At prosecution hearings of contractors or duty holders for failing to observe the Control of Asbestos at Work Regulations 2006, it is regularly found that there is either a lack of asbestos awareness to the very real health risks involved in directly handling the material, a breakdown in communication or simply no asbestos surveys undertaken at all before works commence.
However, there are occasions when it appears that despite asbestos surveys being carried out and repeated warning notifications, no action is taken whatsoever to protect a building’s occupants against asbestos exposure. The health danger is significantly more critical when the building involved happens to be located in a school environment with the potential of exposure to pupils, teachers and school workers.
The most recent case of asbestos found in a school concerns Thurrock Council who failed to not only manage the asbestos found in a Junior School under their authority in Grays, Essex but also to respond to the Health & Safety Executive (HSE). An asbestos survey had previously found evidence of the deadly fibres in the dust and debris in the school boiler room, which required immediate removal by licensed contractors.
However, a Health & Safety Executive (HSE) inspection of local authority asbestos management in schools carried out six years later discovered that no action had been taken. A Prohibition Notice was served to stop entry to the boiler house (by school staff) until it was made safe and a further two Improvement Notices were served on the council over the management of asbestos in schools elsewhere under its authority.
The long history of asbestos in schools nurseries and colleges goes back to the 1940s at least, when rapid post war reconstruction saw many thousands of buildings quickly constructed using asbestos insulation building materials, including wallboards, ceiling and floor tiles and exterior roofing. The use of cement-based products made with asbestos fibres was widespread, especially in the building of boiler rooms, which could also contain asbestos pipe lagging and sprayed roof insulation.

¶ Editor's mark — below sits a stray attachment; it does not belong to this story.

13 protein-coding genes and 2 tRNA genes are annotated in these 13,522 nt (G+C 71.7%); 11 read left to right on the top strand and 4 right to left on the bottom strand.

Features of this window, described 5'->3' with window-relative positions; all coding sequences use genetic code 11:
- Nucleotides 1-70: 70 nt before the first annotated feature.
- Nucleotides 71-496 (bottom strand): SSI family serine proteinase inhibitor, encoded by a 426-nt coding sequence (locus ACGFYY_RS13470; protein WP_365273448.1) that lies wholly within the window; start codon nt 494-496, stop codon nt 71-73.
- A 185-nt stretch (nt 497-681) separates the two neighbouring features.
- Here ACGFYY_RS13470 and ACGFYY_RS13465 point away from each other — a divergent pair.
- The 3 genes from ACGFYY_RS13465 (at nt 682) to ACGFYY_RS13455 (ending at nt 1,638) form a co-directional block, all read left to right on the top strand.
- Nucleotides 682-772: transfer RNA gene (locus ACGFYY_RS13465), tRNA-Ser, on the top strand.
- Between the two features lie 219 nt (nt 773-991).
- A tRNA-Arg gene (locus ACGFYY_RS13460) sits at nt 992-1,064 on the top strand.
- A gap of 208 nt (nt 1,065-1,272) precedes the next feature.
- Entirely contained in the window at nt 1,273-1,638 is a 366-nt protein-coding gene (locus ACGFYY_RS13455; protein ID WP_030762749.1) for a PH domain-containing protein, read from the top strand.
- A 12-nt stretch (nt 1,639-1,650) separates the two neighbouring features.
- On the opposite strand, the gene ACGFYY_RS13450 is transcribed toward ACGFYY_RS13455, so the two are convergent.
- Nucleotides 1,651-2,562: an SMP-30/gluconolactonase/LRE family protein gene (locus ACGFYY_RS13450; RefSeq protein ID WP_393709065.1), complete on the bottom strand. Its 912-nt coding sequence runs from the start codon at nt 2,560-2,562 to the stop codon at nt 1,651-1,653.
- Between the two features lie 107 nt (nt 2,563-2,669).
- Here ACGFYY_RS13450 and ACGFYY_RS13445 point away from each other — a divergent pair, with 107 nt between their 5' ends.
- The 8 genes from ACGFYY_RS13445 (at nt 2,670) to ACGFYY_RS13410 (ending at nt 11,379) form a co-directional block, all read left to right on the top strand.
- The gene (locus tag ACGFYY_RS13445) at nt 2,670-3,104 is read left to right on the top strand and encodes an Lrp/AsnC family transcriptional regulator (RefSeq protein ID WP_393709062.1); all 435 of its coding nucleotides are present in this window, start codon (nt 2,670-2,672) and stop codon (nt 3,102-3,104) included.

Despite asbestos being banned in the mid 1980s and many school buildings renovated over the following decades, there still exists many schools and other public buildings where asbestos is present and a potential health risk unless correctly removed or managed. According to compliance checks conducted by the Health and Safety Executive (HSE) between November 2010 and June 2011, around 17 per cent of those schools surveyed were unable to produce and show inspectors asbestos management plans or neglected to provide adequate staff training.
Between 1980 and 2005, more than 270 deaths from mesothelioma were recorded as a result of asbestos exposure in schools, of which, just over 100 occurred between 2001 and 2005, including teaching or childcare assistants, school caretakers, secretaries, cooks and cleaners, etc.
Thurrock Council was fined a total of £50,326, including costs, after pleading guilty to breaches of the Control of Asbestos Regulations (CAR 2006) and the Management of Health and Safety at Work Regulations 1999.
According to Control of Asbestos at Work Regulations 2006:
– Every employer must ensure that any employee is given adequate information, instruction and training where that employee is or is liable to be exposed to asbestos, or if that employee supervises such employees.
– Every employer shall prevent the exposure of his employees to asbestos so far as is reasonably practicable.